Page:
Jamie Foxx on 'Just Mercy,' his first Oscar win and early days of comedy originally appeared on goodmorningamerica.com
When you chat with Jamie Foxx, expect the unexpected. The "Just Mercy" star recently visited the ABC News studios to talk about his new film and the Oscar buzz over his performance.
But the interview was sprinkled with hilarious impersonations from the likes of Jimmy Carter and Mike Tyson to Oprah Winfrey. Foxx said he honed his comedic timing in elementary school when a teacher offered him an opportunity to tell jokes in class.
"She said, how about I give you time at the end of class on Fridays, give you 10 or 15 minutes to do your craft," Foxx said in a recent appearance on "Popcorn with Peter Travers," adding that he'd repeat jokes he'd hear on the "Johnny Carson Show."
"My room was where the only TV was, and my grandmother and grandfather watched Johnny Carson," Foxx said. "So I would take those jokes to the kids and I knew they weren't watching Johnny Carson. They thought I was a genius."
And while the comedy is still very much there, the Oscar winner has taken on a serious role in his new film, "Just Mercy," based on the memoir of the same name.
"This is the most important movie I've ever done," Foxx said.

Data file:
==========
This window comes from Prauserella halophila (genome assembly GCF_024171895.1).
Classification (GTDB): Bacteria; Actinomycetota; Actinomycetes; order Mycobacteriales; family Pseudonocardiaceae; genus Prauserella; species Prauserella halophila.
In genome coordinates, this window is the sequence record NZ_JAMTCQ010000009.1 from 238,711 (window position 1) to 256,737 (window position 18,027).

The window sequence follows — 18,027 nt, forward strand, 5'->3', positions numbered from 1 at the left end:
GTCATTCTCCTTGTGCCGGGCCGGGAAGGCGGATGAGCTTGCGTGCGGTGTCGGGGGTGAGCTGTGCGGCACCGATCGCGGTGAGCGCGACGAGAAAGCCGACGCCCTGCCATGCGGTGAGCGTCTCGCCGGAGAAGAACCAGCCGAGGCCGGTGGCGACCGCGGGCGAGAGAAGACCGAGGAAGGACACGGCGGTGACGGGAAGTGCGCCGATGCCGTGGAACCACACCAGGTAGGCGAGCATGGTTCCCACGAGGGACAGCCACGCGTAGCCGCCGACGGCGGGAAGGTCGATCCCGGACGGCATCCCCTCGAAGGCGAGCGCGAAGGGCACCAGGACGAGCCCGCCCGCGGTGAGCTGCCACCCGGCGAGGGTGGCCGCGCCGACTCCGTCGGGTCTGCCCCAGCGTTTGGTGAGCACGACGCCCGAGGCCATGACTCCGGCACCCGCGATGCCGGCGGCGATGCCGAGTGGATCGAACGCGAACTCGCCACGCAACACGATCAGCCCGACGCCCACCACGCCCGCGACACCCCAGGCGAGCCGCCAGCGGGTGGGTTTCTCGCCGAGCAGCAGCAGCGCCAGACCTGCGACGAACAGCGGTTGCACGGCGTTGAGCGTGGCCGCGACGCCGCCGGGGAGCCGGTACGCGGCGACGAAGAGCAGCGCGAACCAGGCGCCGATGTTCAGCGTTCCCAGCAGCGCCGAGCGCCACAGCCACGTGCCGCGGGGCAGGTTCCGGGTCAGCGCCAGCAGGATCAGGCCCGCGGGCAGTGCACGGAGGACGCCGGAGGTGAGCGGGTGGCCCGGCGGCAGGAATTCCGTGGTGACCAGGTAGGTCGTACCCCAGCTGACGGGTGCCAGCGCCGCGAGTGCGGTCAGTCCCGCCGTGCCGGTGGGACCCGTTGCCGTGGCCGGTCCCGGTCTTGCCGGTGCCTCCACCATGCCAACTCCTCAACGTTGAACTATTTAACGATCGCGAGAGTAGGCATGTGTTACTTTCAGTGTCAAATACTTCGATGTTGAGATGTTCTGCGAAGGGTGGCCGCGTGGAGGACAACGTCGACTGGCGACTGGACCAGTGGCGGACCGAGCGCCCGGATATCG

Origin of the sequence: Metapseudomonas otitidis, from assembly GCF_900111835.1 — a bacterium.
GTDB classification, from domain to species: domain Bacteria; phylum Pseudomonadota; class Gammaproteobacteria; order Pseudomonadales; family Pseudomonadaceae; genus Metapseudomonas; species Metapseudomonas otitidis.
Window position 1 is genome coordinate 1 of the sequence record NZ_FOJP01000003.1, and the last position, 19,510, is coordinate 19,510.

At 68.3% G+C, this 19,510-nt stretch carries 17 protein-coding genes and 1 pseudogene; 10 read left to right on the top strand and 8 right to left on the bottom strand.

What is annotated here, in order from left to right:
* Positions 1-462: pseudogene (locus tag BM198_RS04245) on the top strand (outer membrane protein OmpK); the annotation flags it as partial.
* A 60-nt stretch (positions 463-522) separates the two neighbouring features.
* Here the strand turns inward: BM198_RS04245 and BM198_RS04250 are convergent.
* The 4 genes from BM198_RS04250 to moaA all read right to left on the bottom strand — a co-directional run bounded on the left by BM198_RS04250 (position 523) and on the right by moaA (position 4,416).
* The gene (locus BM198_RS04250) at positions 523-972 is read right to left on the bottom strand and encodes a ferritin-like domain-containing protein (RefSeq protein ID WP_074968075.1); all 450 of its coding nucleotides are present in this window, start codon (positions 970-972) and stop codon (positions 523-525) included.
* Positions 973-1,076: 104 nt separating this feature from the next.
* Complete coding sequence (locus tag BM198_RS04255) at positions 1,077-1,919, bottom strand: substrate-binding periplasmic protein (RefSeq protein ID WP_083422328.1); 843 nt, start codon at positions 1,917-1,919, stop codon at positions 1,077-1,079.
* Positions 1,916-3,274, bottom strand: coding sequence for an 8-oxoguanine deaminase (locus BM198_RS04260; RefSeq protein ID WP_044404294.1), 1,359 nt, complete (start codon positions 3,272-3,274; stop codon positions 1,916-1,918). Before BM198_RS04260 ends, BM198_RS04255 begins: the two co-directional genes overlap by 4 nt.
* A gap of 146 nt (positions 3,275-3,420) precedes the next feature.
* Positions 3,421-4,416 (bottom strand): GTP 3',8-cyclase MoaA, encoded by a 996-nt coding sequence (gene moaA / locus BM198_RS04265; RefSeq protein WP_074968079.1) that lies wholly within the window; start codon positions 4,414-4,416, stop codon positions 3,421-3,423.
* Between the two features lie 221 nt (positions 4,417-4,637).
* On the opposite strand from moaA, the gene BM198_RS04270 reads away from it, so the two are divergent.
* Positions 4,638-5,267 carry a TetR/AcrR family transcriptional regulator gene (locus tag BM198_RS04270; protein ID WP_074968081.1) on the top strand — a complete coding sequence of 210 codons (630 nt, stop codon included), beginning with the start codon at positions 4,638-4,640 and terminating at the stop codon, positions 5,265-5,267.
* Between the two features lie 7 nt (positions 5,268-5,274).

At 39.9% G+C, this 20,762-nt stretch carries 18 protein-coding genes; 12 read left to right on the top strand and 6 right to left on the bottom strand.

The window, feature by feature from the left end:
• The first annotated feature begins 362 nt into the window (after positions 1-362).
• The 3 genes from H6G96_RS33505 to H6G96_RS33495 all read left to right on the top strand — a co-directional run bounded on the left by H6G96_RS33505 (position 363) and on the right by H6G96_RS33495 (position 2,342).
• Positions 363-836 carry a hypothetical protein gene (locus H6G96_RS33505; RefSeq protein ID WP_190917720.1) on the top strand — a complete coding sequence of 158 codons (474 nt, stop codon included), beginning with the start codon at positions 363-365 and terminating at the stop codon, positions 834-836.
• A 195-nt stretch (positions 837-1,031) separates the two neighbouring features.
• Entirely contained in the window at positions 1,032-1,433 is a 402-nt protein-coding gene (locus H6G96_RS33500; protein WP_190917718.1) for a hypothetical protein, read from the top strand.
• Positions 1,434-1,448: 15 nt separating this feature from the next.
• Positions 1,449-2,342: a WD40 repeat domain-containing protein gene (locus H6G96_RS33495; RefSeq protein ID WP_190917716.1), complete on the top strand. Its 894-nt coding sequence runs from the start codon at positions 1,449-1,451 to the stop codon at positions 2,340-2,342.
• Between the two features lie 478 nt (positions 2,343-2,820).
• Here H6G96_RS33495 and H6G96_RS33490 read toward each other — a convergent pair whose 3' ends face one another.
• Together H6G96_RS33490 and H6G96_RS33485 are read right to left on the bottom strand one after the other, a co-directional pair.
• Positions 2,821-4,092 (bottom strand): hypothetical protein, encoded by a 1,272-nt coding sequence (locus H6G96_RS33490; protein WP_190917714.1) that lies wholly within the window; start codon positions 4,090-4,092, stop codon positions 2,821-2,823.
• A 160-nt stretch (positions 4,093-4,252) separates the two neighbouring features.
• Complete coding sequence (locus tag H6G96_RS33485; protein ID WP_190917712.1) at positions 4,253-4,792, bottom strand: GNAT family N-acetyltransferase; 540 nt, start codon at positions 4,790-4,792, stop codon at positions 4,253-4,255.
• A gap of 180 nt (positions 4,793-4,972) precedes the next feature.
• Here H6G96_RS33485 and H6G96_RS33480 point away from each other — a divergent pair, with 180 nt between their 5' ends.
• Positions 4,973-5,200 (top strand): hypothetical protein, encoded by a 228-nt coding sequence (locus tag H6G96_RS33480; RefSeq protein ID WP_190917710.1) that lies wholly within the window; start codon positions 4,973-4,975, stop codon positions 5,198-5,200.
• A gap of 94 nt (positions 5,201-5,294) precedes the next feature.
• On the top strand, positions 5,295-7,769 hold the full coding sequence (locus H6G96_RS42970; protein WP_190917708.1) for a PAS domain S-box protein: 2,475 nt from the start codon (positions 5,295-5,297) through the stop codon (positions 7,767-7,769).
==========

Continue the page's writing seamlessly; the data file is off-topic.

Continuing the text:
Foxx stars in the true story of Walter McMillian, an African American man living in the South, arrested and charged with murder without a trial. He was also placed on death row without having a trial. Foxx said he drew from his own real-life experiences to add his special take on the role, remembering a time early on in life when a racist confronted him.
"Growing up in a Southern place, in Texas, being met with at an early age, racism, being called n***** as a young kid, it baffled me," Foxx, 52, told Travers. "I was only 8. I couldn't wrap my mind around a grown man looking at a child and saying that. You're born into the world and this label is on you."
Foxx could very well receive his next Oscar nomination for his portrayal of McMillian. His Oscar first win came in 2005 for his portrayal of Ray Charles in the film, "Ray." He talked about taking home that Academy Award.
"Winning the Oscar was probably the most joy artistically a person could have," he said, "because Ray Charles was celebrated. That movie was celebrated in such a way that everybody could get around it. It was a healthy character. It wasn't a tragic character. It was a redemptive character."
"Just Mercy" is in theaters everywhere.
Be sure to watch the full interview with Peter Travers and Jamie Foxx in the video above.